United Nations Entity for Gender Equality and the Empowerment of Women (UN Women) has said it is imprortant to empower women and girls as critical actors in addressing the impact of climate change.
UN Women representative in South Africa, Anne Githuku-Shongwe, said this during the opening of a three-day gathering of southern African women and organisations working on climate change-related matters in Johannesburg, South Africa. It has been organised by UN Women South Africa Multi-Country office.
She said women are key to the process as they make poor in communities that are highly dependent on natural resources for their livelihood and are disproportionately vulnerable to and affected by climate change.
“This [empowerment] enables the women to use their knowledge and skills in supporting households and community livelihoods that are threatened by climate change; and take part in finding innovative solutions to respond to other impacts of climate change,” said Githuku-Shongwe.
She added that climate change is more than an environmental issue, and its impact cuts across a range of policy areas, including food security, water management, energy, human settlements, transport and health.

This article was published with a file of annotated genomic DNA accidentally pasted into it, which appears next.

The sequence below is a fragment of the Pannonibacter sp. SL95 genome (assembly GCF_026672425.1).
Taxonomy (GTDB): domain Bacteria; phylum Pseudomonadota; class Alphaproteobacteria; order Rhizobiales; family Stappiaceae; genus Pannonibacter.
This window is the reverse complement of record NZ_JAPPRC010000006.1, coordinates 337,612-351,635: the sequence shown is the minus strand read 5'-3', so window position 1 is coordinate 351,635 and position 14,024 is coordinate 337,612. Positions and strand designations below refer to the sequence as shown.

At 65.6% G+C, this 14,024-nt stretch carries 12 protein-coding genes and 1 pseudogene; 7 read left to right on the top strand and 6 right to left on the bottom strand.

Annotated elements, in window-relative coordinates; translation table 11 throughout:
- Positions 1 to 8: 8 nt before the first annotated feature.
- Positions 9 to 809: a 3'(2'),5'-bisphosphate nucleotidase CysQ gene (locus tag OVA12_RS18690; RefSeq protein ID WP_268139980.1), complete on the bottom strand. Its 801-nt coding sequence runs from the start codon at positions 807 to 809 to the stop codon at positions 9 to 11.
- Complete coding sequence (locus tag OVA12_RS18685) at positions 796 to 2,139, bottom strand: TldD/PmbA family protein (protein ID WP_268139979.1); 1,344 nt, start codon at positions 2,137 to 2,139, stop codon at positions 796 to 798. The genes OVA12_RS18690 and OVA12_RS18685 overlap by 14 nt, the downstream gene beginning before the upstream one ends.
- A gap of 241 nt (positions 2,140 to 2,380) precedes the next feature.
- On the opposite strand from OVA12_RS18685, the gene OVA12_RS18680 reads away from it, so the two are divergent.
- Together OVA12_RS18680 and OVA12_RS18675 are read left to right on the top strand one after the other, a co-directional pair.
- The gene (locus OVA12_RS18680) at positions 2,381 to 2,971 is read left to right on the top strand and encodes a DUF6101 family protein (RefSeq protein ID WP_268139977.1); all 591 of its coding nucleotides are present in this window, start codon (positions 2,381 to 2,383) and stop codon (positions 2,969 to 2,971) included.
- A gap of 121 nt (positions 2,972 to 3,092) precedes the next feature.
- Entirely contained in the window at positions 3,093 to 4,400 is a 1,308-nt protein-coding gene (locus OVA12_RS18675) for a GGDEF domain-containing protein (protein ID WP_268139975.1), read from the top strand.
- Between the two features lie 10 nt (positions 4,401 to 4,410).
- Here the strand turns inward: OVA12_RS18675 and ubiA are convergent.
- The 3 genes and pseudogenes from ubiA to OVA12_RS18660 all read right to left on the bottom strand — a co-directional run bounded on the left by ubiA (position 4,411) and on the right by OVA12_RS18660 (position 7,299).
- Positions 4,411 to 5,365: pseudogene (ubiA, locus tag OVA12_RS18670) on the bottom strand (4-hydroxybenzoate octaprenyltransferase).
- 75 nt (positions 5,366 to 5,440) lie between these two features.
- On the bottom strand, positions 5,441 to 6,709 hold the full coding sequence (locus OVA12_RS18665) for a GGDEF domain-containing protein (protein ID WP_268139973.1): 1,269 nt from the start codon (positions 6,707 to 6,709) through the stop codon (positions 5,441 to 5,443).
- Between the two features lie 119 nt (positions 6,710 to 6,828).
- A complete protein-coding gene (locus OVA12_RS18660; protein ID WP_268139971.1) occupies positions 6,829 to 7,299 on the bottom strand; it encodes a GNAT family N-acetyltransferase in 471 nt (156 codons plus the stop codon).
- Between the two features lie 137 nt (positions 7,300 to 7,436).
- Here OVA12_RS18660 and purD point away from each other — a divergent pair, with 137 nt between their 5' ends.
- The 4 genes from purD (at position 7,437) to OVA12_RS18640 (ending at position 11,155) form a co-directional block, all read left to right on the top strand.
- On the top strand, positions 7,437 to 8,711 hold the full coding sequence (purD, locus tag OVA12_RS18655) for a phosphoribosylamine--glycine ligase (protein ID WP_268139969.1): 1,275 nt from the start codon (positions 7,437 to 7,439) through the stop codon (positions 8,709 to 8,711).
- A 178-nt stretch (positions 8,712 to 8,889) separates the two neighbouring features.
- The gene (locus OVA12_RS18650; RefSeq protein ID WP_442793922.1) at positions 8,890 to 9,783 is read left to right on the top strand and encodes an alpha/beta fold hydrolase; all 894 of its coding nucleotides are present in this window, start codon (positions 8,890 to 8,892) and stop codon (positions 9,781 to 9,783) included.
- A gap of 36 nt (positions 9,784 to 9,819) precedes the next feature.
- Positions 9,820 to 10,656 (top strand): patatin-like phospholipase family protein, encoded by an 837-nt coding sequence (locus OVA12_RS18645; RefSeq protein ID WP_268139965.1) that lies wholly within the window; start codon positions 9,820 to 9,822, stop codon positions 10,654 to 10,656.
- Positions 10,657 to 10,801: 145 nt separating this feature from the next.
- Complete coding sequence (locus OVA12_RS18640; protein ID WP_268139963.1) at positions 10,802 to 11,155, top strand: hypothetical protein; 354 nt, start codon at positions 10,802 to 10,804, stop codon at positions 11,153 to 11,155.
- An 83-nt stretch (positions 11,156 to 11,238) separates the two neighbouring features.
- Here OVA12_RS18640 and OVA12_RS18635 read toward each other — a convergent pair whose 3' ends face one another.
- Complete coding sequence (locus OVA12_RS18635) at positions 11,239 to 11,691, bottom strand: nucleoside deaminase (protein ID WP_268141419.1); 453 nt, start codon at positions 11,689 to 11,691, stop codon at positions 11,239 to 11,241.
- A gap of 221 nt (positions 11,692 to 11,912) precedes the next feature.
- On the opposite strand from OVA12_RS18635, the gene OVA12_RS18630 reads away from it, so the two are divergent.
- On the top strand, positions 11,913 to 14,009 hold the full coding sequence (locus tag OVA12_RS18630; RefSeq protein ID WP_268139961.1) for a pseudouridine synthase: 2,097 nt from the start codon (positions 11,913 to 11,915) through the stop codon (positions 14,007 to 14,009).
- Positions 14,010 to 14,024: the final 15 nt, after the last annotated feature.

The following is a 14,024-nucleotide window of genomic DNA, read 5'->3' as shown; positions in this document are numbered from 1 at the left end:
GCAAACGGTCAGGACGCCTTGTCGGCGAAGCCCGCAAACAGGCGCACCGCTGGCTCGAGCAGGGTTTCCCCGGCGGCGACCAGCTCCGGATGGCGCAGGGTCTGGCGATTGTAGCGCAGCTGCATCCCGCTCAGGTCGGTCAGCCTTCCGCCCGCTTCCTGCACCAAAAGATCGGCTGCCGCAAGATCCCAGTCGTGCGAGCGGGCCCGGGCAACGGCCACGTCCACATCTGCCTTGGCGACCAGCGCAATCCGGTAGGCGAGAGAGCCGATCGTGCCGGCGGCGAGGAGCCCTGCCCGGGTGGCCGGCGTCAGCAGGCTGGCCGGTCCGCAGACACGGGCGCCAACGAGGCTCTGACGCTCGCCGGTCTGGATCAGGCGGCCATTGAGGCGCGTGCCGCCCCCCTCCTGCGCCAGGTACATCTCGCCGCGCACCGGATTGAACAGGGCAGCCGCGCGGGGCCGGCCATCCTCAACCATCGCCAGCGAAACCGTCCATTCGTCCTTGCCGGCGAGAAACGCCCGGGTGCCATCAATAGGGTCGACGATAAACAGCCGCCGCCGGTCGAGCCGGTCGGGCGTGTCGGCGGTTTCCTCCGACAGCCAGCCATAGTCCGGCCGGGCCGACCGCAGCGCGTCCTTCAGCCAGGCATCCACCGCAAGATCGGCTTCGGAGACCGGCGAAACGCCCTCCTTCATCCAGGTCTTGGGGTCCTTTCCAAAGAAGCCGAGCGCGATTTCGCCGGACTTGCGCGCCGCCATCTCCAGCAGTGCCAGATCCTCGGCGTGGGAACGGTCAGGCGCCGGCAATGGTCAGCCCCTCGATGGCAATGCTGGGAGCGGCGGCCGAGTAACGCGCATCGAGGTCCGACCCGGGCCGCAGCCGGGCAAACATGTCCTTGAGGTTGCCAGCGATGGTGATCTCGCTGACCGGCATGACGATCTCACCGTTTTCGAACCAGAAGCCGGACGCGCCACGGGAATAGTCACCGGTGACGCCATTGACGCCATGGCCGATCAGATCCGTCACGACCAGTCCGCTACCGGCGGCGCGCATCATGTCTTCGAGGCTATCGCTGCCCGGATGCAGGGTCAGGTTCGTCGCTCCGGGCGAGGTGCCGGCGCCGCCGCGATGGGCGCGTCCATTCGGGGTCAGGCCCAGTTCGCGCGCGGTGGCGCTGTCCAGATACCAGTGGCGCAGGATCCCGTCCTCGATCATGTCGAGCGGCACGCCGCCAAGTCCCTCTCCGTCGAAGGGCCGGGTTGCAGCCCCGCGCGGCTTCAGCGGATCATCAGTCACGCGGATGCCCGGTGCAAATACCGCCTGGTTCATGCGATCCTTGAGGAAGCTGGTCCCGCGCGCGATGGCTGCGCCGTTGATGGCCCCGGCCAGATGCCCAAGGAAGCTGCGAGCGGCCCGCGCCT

Malawi is facing hunger following prolonged dry spells during the 2015/16 growing season.
Two weeks ago, Minister of Agriculture, Irrigation and Water Development George Chaponda announced that government needs at least K258 billion to implement short and medium-term strategies to address hunger and food insecurity which will affect millions of Malawians this year.
Last year, Malawi also experienced another disaster following floods in January 2015 which affected 1.1 million people in 15 of the country’s 28 districts. n